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Bottlenose dolphins © Christopher Swann

On the anniversary of the massacre of 1,423 dolphins, what’s changed?

One year ago today, 1,423 Atlantic white-sided dolphins, including mothers with calves and pregnant females,...
Sperm whale (physeter macrocephalus) Gulf of California. The tail of a sperm whale.

To protect whales, we must stop ignoring the high seas

Almost two-thirds of the ocean, or 95% of the habitable space on Earth, are sloshing...
A dolphin plays in front of the WDC Scottish Dolphin Centre at Spey Bay

Sharing our Spey Bay stories – tell us yours

2022 is Scotland's Year of Stories, a year in which stories inspired by, created or...
Orcas in Australia

Did orcas help rescue entangled humpback whale?

Kidzone - quick links Fun Facts Our Goals Curious kids Kids blogs Fantastic fundraisers Gallery...
An orca named 'Hulk' off Caithness, Scotland

My amazing week watching orcas in Scotland

Orca Watch's 10th anniversary event in the far north of Scotland was exhilarating with a...

Faroes dolphin hunt review – disappointing is an understatement

I wasn't alone in hoping that substantial changes would be made as a result of...
Minke whale - V Mignon

We told them this would happen! Time to halt cruel whale experiments

An ill-conceived and so far ill-fated joint US/ Norwegian experiment to test minke whales' reaction...
Sponging dolphin in Shark Bay

Dolphins who catch fish with shells

Kidzone - quick links Fun Facts Our Goals Curious kids Kids blogs Fantastic fundraisers Gallery...

A Humpback whale in Boston Harbor

Heidi Hansen is a seasoned WDC intern, who now serves as a naturalist for Boston’s Best Cruises, writes about the humpback in Boston Harbor. 

Memorial Day weekend in Boston Harbor is one of the busiest times of the year – representing the start of the summer recreational season, and if the weather is nice, many people spend their extra day out on the water.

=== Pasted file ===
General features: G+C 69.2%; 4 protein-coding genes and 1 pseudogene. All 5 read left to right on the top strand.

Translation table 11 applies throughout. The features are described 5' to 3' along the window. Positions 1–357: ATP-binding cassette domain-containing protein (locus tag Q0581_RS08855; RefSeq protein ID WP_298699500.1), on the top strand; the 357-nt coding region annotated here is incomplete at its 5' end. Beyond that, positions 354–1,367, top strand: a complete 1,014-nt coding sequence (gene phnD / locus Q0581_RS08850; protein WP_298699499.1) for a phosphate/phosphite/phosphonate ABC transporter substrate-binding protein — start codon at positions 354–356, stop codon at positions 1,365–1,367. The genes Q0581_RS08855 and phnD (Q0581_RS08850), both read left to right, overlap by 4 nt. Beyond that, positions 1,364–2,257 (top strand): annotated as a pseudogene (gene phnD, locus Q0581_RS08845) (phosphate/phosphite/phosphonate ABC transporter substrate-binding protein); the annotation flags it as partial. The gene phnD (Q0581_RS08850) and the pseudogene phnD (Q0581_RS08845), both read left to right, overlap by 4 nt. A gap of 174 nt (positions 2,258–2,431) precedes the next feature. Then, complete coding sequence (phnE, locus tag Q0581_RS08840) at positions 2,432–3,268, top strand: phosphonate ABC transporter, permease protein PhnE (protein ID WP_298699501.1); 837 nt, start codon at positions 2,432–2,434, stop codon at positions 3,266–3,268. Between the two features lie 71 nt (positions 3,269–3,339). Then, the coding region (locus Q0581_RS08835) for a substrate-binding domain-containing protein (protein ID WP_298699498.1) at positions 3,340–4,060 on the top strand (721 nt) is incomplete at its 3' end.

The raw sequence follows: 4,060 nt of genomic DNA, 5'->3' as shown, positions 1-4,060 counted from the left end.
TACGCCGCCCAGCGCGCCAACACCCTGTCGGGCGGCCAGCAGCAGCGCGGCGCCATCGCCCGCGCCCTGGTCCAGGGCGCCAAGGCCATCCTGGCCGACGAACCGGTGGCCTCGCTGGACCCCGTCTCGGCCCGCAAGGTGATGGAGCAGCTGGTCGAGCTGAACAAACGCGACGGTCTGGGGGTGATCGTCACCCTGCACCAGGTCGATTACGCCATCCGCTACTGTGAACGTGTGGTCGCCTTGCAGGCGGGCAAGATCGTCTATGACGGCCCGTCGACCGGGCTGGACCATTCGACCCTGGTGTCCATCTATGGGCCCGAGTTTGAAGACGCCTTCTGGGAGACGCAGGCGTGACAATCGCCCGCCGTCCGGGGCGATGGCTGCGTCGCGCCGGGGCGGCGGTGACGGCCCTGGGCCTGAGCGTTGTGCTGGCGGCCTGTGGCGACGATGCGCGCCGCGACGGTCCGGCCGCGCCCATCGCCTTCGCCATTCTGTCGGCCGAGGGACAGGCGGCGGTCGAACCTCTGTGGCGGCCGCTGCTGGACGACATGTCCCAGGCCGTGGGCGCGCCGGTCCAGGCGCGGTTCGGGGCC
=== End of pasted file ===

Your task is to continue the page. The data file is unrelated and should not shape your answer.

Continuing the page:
Those visiting Boston for a whale watch this Memorial Day were able to glimpse an extremely unusual sighting – a wayward humpback whale that had wandered almost all the way to the inner harbor, first sighted off the breakwater of Logan Airport.

As a naturalist on Boston’s Best Cruises’ whale watch vessel, the Voyager III, I have seen a number of bizarre occurrences in Boston Harbor over the last couple of seasons. Last September there was another whale sighting in the harbor, however this turned out to be the carcass of a juvenile fin whale that had floated in. A live whale in the harbor, however, has not happened since 2005.

Busy with tourism and private boaters, fishing vessels, and large container and cruise ships, Boston Harbor can be an extremely treacherous place for our whales, particularly on one of the biggest tourism days of the year. Thankfully, however, this youngster had a number of helpers from the Boston police force, environmental police, and aquarium keeping watch and alerting boaters traveling through the harbor to its presence. Additionally, while the channel in Boston Harbor is approximately 40 feet deep at low tide, there are many very shallow places where a whale could strand.

As we left on the Voyager III for our morning whale watch, we were able to get a brief glimpse of this young humpback whale off of Deer Island head light in the outer harbor, which meant that the whale was moving in the right direction – back out to sea! Monica, our project supervisor, and new intern Elizabeth documented this individual with GPS and photo-identification data, though we have yet to get a positive ID.

When we returned from our trip, the whale appeared to have been completely clear of the harbor. While it is very unclear as to why the whale ended up in the harbor in the first place, we are thankful that it eventually found its way back to safer and deeper water.

About Regina Asmutis-silvia

Executive director - WDC North America